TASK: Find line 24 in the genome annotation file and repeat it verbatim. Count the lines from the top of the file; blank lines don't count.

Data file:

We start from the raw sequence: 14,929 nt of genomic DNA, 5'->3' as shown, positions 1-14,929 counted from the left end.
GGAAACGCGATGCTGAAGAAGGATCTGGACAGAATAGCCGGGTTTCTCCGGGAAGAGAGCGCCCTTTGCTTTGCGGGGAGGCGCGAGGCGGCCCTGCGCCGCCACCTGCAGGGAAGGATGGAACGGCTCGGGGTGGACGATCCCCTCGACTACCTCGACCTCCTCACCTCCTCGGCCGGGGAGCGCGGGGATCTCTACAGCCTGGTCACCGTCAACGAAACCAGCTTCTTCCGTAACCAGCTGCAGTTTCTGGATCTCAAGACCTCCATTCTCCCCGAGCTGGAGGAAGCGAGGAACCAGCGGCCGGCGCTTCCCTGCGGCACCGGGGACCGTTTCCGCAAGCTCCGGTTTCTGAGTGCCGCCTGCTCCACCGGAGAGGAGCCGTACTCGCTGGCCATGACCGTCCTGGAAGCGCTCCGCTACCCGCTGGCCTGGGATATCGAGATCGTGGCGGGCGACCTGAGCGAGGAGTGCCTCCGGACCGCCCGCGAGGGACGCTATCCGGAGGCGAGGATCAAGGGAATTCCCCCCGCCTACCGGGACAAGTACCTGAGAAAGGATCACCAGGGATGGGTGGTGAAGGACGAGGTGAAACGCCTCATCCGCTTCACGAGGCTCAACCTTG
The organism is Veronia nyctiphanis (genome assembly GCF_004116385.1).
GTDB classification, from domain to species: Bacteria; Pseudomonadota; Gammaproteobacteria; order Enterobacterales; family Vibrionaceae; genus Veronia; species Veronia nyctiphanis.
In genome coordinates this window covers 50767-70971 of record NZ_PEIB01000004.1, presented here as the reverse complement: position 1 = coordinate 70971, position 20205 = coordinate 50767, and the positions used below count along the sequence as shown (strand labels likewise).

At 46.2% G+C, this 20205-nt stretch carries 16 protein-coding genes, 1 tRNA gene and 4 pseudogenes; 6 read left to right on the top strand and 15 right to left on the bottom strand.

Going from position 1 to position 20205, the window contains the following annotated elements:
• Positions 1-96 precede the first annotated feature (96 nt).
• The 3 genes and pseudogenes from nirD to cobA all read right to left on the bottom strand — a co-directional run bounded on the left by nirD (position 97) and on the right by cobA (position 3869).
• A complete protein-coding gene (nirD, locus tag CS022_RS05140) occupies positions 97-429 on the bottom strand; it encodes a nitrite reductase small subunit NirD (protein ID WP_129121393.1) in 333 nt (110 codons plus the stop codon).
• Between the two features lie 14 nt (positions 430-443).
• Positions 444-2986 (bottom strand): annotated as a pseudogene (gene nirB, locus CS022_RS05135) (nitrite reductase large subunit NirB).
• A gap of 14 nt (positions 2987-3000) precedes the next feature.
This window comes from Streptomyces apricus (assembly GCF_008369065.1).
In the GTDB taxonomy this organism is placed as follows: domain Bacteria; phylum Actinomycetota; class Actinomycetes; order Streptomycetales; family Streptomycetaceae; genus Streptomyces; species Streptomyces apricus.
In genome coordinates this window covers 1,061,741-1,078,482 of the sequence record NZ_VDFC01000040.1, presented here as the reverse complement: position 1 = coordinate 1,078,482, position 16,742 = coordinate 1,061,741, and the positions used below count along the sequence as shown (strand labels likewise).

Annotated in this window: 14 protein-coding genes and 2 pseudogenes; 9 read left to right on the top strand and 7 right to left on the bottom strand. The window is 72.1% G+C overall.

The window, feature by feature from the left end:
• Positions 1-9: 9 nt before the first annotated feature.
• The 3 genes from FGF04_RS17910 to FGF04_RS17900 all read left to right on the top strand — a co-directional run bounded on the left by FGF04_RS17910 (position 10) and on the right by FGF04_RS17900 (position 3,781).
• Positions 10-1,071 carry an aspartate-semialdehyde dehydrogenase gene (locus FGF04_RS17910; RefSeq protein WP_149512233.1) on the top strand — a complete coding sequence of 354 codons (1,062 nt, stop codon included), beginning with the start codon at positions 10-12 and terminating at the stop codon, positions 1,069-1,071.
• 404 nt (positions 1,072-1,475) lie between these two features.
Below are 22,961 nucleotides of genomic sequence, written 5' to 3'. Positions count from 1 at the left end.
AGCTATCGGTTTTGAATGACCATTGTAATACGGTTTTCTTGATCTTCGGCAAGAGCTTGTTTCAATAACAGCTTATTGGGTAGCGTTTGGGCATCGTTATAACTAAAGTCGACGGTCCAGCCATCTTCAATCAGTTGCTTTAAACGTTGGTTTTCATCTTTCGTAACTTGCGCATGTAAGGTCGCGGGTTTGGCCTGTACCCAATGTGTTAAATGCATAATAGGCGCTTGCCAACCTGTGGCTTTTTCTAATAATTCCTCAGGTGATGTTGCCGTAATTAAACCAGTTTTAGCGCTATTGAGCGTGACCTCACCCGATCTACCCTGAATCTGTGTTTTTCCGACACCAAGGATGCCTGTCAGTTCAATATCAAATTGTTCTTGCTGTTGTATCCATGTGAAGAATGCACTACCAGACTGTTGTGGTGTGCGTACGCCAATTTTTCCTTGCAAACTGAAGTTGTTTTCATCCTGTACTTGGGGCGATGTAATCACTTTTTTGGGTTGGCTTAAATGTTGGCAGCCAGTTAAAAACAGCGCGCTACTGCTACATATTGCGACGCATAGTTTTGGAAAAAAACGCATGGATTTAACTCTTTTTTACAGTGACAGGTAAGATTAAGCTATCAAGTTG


AGCTATCGGTTTTGAATGACCATTGTAATACGGTTTTCTTGATCTTCGGCAAGAGCTTGTTTCAATAACAGCTTATTGGGTAGCGTTTGGGCATCGTTATAACTAAAGTCGACGGTCCAGCCATCTTCAATCAGTTGCTTTAAACGTTGGTTTTCATCTTTCGTAACTTGCGCATGTAAGGTCGCGGGTTTGGCCTGTACCCAATGTGTTAAATGCATAATAGGCGCTTGCCAACCTGTGGCTTTTTCTAATAATTCCTCAGGTGATGTTGCCGTAATTAAACCAGTTTTAGCGCTATTGAGCGTGACCTCACCCGATCTACCCTGAATCTGTGTTTTTCCGACACCAAGGATGCCTGTCAGTTCAATATCAAATTGTTCTTGCTGTTGTATCCATGTGAAGAATGCACTACCAGACTGTTGTGGTGTGCGTACGCCAATTTTTCCTTGCAAACTGAAGTTGTTTTCATCCTGTACTTGGGGCGATGTAATCACTTTTTTGGGTTGGCTTAAATGTTGGCAGCCAGTTAAAAACAGCGCGCTACTGCTACATATTGCGACGCATAGTTTTGGAAAAAAACGCATGGATTTAACTCTTTTTTACAGTGACAGGTAAGATTAAGCTATCAAGTTG